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Not a Newsletter: Workin’ hard to get my fill

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Hello from the end of the 4th of July holiday weekend! Did a Wednesday July 4 help create a five-day weekend?

The calendar turning to July reminded me that I haven’t accomplished nearly the amount of reading I’ve intended to this summer (yet I still keep buying books; it’s a problem). It doesn’t help when getting sidetracked by a book I didn’t expect to read, like Don’t Stop Believin’, a memoir by Jonathan Cain, the keyboardist for Journey.

Journey was my favorite band as a kid, something I remember taking a lot of shit for, but is apparently cool in a nostalgic way now. (As with comic books, it took 30 years for culture to be accommodating.) So reading Cain’s accounts of how songs like “Don’t Stop Believin'” and “Open Arms” were written was really fun, providing a dose of nostalgia right in the vein.

Particularly amusing was the revelation that “Don’t Stop Believin'” refers to “South Detroit” (something that plenty of Detroiters will tell you doesn’t exist) because Cain thought that line needed an extra syllable.

Songwriting has always fascinated me. Composing melodies and writing lyrics to fit in (or vice versa) just seems ethereal. Even bad songs are the result of that. Getting a glimpse into that process — why isn’t the chorus of “Don’t Stop Believin'” until the end? — just pulled me right in. It was the pleasant surprise of my week.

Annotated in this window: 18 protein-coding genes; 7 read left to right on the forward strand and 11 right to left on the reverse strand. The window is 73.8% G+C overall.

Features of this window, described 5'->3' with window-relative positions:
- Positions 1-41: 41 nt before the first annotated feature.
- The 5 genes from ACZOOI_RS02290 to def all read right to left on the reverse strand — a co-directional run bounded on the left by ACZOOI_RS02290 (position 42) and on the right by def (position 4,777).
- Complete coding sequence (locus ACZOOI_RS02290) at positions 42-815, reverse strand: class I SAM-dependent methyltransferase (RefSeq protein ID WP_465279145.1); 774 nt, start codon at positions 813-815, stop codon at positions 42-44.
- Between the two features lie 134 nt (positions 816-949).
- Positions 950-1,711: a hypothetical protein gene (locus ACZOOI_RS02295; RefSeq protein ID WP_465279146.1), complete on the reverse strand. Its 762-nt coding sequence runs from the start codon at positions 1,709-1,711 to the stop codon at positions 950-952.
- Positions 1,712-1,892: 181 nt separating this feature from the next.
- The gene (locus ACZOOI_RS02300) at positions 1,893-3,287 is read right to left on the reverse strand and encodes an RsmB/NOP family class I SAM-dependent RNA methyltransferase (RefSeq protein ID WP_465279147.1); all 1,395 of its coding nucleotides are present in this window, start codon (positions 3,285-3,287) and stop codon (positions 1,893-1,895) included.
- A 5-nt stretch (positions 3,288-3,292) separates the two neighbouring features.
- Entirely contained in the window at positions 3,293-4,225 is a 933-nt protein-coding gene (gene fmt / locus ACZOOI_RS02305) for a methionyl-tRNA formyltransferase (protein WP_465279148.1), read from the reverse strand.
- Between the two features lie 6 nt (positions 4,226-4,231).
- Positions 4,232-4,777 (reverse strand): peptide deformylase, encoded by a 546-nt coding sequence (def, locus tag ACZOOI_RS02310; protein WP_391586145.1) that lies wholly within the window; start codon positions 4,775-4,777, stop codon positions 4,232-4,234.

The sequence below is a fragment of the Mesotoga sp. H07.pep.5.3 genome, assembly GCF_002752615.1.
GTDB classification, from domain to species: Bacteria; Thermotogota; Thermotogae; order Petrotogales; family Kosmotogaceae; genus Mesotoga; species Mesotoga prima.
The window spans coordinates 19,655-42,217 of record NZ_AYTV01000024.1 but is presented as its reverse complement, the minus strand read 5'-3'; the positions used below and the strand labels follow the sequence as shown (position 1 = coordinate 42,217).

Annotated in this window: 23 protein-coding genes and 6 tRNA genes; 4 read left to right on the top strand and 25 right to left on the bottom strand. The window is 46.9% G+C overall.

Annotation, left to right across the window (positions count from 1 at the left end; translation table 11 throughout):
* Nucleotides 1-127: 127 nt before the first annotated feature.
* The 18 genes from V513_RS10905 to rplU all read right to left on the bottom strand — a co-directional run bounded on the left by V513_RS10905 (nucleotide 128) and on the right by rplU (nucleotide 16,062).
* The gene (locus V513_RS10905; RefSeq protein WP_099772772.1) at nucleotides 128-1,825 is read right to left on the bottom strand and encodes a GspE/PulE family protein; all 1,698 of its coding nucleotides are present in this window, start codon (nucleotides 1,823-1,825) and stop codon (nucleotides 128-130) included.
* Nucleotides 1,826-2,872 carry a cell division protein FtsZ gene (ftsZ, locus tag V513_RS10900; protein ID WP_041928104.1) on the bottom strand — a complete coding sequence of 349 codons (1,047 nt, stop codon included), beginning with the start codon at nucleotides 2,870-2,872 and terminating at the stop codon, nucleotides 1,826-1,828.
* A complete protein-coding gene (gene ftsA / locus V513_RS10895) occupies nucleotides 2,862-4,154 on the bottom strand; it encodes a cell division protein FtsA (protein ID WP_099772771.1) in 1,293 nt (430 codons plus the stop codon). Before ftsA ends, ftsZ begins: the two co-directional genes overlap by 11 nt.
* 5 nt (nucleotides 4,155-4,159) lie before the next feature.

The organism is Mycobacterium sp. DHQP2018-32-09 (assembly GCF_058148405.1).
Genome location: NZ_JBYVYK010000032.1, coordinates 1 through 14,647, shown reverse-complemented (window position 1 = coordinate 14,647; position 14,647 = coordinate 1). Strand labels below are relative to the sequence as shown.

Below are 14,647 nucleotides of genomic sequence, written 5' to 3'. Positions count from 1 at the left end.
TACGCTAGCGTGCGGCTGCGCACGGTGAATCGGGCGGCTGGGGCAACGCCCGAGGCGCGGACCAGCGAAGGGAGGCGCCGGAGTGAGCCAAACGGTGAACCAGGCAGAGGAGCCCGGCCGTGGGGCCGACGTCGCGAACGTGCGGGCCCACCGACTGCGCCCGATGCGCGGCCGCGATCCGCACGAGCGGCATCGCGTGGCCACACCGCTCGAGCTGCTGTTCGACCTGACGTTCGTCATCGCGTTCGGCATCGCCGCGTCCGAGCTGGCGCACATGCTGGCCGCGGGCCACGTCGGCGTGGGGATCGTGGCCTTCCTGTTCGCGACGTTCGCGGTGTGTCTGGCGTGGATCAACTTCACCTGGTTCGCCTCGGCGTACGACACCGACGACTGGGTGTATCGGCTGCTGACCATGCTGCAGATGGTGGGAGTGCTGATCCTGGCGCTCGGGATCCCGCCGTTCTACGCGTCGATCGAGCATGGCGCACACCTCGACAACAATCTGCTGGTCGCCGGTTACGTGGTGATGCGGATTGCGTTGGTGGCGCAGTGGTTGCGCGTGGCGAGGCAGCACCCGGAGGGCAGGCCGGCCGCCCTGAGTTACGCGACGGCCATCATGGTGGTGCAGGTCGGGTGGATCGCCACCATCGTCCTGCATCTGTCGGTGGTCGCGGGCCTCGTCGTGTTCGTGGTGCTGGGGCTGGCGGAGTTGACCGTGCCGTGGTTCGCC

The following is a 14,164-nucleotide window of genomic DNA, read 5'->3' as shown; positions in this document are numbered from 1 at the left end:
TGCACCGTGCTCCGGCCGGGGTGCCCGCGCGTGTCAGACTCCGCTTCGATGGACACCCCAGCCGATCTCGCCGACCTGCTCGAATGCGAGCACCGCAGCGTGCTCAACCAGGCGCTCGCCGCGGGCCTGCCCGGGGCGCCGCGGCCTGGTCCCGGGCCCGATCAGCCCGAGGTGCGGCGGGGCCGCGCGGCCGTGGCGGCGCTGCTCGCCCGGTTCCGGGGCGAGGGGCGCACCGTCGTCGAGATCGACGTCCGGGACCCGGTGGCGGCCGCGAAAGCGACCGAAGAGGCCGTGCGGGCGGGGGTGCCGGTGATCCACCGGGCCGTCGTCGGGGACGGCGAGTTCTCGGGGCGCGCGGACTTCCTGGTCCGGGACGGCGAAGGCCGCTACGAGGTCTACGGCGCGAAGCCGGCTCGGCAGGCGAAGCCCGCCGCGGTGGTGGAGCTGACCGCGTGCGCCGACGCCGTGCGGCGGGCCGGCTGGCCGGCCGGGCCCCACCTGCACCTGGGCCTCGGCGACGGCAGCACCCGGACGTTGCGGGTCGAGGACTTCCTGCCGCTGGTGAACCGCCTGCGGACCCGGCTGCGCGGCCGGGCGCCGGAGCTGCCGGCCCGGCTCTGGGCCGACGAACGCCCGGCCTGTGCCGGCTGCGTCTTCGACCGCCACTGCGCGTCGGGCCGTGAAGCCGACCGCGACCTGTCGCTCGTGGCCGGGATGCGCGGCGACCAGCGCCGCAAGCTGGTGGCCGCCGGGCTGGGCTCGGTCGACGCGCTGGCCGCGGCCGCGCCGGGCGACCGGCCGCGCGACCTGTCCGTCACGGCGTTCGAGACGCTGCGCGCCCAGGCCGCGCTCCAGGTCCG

This week’s listening

Naturally, I did a deep dive into Journey when I got home. I didn’t have nearly as much of it on CD or digital as I would’ve guessed.

This week’s reading

** Why weren’t there courses on Batman when I went to college? I’d have aced that class, man. [io9]

** Speaking of Batman, last week’s NYT spoiled the ending of Batman #50 and the wedding of Batman and Catwoman. That pissed off a lot of people. Poor George Gene Gustines — whose love of comic books is infectious — took a lot of crap for it. But we were going to read that comic book anyway. [New York Times]

** The best superhero movies are comedies to some extent. Ant-Man and The Wasp is just the latest example. That’s helped kill the success of movie comedies for adults. [Wall Street Journal]

** Nick Offerman plays roadie for wife Megan Mullally. Go see him in Hearts Beat Loud, which is a warm summer breeze at the movies. [New York Times]

** Seattle has banned plastic straws. I’ve noticed many businesses trying to discourage their use locally. And yes, that video of the turtle with the straw up its nose is harrowing. But fishing gear is most responsible for the huge amount of plastic in the ocean.[Bloomberg]

** BD Wong seems like a rather recognizable actor. When he appeared in Jurassic World: Fallen Kingdom, the audience at my showing reacted knowingly. He’s on a ton of Law & Order: SVU episodes. But theater is where Wong has found his most gratifying success.[GQ]

** Many good recommendations among the NYT‘s 36 Hours in Seattle. But I’ll take the 24 hours of fun I had (which included dinner at Junebaby) during my 120-hour “working vacation” with A. two months (!) ago.[New York Times]

** I worry about staring at screens — computer, phone, tablet, TV — and what it does to my eyes, which were already bad. Maybe we should look at more trees. [Wired]

** Bao, the animated short playing before Incredibles 2, has been polarizing because of what happens in its climactic moment. But those who grew up in and around Asian culture (I’m one of ’em) understood and were most touched by it. [Polygon]

On the menu

This is the week I finish Buttermilk Graffiti, chef Edward Lee’s latest book. I know it. After that will be Ken Auletta’s Frenemies, about the upheaval in the advertising industry. Season 2 of Westworld, most of which I missed while traveling, is also waiting to be conquered. So are Seasons 1 and 2 of Netflix’s GLOW.

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